Supposedly, dictatorship is one-man rule of a state. But that doesn't make sense and may be physically impossible. It's a bogey-man idea sold to the public as a distraction by insider factions who wannabe dictators themselves and who, because they're rich and own the media, can easily sell ideas to the public. The dictator myth gives the suckers a lot of dummy enemies to punch and tackle and squint at instead of them.

       But one man can't rule a state alone. Maybe one man can single-handedly rule a religious commune, or an organization, or a large household, or a gang of outlaws, or a small ship's crew, or a clique. Maybe. But one man can't rule a state alone.

       I've often thought and said that the only public office I'd want would be that of absolute dictator of the world. But, making up workable details for a book about such a world-state (in a book - a story - I mean fiction), I've had to imagine myself with some kind of irresistible, near magic scientific power, and I've had to imagine circumstances that make me personally unreachable and untouchable - an invisible, anonymous dictator giving orders from a secret hide-out.
       I'm not saying there's no dictatorship. But there's no one-man dictatorship of a state with millions of citizens or even thousands or hundreds of citizens. Maybe with dozens. I'll concede that Robinson Crusoe was the dictator of his island until somebody else arrived. But all the supposed one-man dictatorships in the world are run by factions with one famous member, and the most close-to-total dictators aren't human. Not counting Mother Nature and her daughter Genetica, the most potent dictators are some ideologies and, in America at least, economic necessity.

       I'm guessing most of my readers assume that dictatorship is wrong. It's supposedly the opposite of democracy, which (in any country like or controlled by America) is supposedly right. There are some very astute and knowledgeable political philosophers outside of and even in America who don't agree. Obviously, I wouldn't be imagining the details of my possible novel if I agreed. There are millions of suffering citizens of "western-style free-enterprise democracies" in Latin America modeled on America who wrongly believe Fidel Castro is a dictator and wish they could have a dictator like him. If you think they're wrong to wish that, you probably couldn't convincingly explain why. Popular assumptions about dictatorship are religious assumptions, and like other religious assumptions, their validity goes without explaining.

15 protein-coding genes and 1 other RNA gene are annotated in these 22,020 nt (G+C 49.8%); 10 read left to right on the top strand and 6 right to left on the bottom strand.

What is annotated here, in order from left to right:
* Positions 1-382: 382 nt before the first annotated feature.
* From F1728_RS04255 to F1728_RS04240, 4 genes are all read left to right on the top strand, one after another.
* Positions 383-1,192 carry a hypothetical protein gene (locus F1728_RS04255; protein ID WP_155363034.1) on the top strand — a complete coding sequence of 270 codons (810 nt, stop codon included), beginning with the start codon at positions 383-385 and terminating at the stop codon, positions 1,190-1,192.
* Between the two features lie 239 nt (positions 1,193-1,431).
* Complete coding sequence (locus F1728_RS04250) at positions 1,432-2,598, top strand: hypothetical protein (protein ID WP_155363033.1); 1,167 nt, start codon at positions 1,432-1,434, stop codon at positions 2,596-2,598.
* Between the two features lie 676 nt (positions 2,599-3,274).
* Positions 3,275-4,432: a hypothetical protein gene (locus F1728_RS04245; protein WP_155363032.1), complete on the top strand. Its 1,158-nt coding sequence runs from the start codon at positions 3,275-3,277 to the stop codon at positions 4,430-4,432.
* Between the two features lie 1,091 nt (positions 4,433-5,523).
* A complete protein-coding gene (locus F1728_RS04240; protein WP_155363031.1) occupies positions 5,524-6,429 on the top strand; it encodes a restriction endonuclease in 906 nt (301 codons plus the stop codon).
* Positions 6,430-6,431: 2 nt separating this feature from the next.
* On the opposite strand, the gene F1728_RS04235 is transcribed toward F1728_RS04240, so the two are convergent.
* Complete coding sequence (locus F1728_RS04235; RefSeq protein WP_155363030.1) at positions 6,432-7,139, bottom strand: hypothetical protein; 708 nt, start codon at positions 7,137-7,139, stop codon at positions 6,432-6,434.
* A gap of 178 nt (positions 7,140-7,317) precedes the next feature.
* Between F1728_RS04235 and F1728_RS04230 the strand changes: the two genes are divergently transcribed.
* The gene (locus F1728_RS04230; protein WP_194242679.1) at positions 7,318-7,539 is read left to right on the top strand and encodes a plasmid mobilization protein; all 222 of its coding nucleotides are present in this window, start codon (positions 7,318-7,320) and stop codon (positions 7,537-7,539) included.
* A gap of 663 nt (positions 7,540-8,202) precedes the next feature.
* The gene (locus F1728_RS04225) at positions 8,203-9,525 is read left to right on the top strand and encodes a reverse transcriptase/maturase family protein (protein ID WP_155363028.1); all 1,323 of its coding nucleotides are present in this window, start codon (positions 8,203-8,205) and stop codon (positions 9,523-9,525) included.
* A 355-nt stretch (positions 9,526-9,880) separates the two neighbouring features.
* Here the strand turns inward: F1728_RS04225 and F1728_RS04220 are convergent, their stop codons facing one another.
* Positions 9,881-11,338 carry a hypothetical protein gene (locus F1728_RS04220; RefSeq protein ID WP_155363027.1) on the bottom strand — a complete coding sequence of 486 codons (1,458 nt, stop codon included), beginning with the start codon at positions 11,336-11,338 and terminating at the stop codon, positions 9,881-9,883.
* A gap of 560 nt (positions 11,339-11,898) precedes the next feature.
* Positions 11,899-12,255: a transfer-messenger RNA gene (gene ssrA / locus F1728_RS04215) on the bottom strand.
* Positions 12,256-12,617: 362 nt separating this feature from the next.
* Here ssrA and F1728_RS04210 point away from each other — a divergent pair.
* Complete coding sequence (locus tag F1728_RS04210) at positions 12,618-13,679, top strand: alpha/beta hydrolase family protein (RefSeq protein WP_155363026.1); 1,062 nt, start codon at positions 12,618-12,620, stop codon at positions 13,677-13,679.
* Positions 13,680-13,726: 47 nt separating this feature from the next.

Most people probably don't really agree with their own assumption. In most religions, God is a dictator, and, if you're religious, you probably think that's OK. Most actual dictatorships are factional, i.e. dictatorships by church or by class or by insiders, which is usually OK with the core congregations, anyway, and usually with their eagerly pious followers. And the brutal dictatorship of economic necessity in a capitalist society, which is obviously OK with rich Americans and, unexplainably (except that their thoughts are so thoroughly dictated), seems to be OK with poor Americans, too, maybe including you.

       Here's a new idea or two for you, if the twin dictatorship of traditional piety and political correctness doesn't forbid you to pay attention. The world's worst problems aren't either democracy deficit or dictatorship surplus. They're ecological collapse, majority poverty, war, pain, and social and political chaos. The most effective state, dictatorship or not, is the most logically and efficiently organized state. And the most desirable state is the most effectively benign - the state that honestly and actually aims to and does make life as good as it can be for each and every citizen.
       Fear that the spectre of social and economic equality suddenly lurks behind my words may have triggered a mental shutdown for you just now, because you've been taught by the minions of insiders (who are religiously carefully logical organizers themselves for their own benefit) to shun both logic and organization and even equality as totalitarian, and, though you probably couldn't define totalitarian on a bet or explain what's wrong with social and economic equality, either, I may have just lost you to the dictator of your choice.
       But hold on for just one more paragraph, while I dictate that means (if they don't hurt) really AREN'T as important as ends. Neither "freedom" nor democracy nor even existential self-determination are worth a shit if you're in agony. Epicurus rightly dictated that happiness and the absence of pain are the most logical philosophical (and civil) ends. There's lots of pain in America, as well as in Saudi Arabia. Meanwhile, the only state I know of where almost everyone lives a good, comfortable, moderately pleasureful, minimally painful, (actually Epicurean) life is on the somewhat democratic and somewhat dictatorial but very well and logically organized island of Cuba.